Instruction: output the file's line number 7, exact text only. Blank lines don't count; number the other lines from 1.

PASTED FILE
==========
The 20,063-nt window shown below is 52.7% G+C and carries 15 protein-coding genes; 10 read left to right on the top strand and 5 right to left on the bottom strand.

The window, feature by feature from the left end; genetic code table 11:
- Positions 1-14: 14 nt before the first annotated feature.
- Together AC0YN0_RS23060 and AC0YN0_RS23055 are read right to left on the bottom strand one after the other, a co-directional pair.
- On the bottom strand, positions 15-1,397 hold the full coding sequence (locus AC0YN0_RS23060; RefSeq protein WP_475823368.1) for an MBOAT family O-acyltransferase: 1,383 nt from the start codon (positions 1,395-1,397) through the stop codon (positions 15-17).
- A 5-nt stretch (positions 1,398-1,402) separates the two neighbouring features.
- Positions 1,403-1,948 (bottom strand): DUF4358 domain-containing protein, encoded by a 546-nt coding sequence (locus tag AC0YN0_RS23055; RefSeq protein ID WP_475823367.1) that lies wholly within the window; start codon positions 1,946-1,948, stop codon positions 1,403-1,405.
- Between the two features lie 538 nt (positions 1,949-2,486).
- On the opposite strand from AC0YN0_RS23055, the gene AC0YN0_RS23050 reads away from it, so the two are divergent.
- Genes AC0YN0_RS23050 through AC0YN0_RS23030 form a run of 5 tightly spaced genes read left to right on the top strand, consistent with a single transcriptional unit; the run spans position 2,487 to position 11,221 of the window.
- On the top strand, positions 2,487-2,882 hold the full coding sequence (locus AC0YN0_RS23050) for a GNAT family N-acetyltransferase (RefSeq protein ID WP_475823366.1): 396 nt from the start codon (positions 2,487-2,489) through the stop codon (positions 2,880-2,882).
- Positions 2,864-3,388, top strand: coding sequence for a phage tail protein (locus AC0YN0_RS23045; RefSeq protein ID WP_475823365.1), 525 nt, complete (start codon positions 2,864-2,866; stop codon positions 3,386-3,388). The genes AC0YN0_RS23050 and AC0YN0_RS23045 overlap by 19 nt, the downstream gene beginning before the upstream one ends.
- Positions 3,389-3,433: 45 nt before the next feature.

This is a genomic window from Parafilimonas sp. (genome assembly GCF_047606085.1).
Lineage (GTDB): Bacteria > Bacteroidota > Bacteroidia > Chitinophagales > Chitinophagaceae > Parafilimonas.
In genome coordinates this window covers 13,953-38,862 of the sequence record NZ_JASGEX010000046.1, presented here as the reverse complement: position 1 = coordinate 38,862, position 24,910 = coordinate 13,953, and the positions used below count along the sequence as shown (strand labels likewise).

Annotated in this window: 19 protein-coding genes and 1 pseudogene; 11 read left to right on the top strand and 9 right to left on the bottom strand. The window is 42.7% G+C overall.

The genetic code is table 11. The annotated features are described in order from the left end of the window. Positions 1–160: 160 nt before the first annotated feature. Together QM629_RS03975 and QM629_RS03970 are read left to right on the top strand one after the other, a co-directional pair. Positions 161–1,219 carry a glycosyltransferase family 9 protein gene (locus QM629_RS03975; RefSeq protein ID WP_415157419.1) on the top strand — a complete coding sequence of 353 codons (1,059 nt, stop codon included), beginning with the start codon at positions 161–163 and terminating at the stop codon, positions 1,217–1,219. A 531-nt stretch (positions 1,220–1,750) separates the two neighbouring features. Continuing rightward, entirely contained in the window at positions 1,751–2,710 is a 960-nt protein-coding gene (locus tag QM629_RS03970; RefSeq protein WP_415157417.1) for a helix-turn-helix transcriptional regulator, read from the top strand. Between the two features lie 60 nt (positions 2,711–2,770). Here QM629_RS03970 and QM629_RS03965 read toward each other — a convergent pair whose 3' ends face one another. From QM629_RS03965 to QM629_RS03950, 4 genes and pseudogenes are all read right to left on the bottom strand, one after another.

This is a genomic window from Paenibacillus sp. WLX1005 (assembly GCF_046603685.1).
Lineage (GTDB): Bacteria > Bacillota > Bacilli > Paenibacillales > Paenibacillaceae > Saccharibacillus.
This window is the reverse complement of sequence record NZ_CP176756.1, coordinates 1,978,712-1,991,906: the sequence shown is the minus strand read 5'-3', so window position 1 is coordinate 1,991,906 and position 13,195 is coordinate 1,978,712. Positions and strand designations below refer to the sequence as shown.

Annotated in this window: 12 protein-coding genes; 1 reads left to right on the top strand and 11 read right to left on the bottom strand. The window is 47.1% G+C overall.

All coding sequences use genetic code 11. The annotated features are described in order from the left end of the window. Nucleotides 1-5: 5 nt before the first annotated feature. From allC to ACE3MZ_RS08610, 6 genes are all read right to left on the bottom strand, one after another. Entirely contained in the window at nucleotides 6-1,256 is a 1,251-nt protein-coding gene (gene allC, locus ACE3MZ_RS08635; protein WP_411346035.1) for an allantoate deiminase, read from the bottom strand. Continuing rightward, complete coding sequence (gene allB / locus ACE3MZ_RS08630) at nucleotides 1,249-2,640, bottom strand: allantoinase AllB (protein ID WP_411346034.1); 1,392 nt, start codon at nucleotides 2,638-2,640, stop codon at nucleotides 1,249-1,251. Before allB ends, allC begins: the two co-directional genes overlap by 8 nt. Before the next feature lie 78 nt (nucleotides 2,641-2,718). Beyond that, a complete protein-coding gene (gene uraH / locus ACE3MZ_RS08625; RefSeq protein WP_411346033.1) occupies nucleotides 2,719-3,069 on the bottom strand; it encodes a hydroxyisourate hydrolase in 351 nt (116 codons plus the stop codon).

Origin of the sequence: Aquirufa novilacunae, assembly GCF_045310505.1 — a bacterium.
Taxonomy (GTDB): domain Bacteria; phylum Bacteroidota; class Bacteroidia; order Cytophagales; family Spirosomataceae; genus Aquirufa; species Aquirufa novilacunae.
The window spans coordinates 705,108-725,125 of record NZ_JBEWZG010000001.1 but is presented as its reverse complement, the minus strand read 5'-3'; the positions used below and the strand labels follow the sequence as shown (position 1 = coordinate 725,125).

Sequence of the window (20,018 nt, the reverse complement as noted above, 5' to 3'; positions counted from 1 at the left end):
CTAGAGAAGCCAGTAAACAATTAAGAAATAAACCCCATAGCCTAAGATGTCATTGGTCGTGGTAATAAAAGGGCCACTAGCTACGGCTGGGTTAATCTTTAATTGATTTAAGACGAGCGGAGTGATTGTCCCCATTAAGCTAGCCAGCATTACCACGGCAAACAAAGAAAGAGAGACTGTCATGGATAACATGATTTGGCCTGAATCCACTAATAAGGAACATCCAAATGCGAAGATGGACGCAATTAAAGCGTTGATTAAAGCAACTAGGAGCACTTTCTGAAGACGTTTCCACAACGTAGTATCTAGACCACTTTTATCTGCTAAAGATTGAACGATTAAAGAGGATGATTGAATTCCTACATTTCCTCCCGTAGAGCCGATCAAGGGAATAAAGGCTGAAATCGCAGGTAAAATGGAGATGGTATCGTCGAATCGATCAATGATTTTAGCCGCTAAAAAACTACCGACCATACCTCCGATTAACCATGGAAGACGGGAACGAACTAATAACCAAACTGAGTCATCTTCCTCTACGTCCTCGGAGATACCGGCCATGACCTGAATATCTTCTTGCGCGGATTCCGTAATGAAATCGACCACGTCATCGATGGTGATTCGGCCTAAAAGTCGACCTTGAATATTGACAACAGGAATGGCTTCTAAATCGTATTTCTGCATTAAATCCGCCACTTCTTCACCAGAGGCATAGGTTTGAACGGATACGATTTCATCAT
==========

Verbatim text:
- Positions 1,403-1,948 (bottom strand): DUF4358 domain-containing protein, encoded by a 546-nt coding sequence (locus tag AC0YN0_RS23055; RefSeq protein ID WP_475823367.1) that lies wholly within the window; start codon positions 1,946-1,948, stop codon positions 1,403-1,405.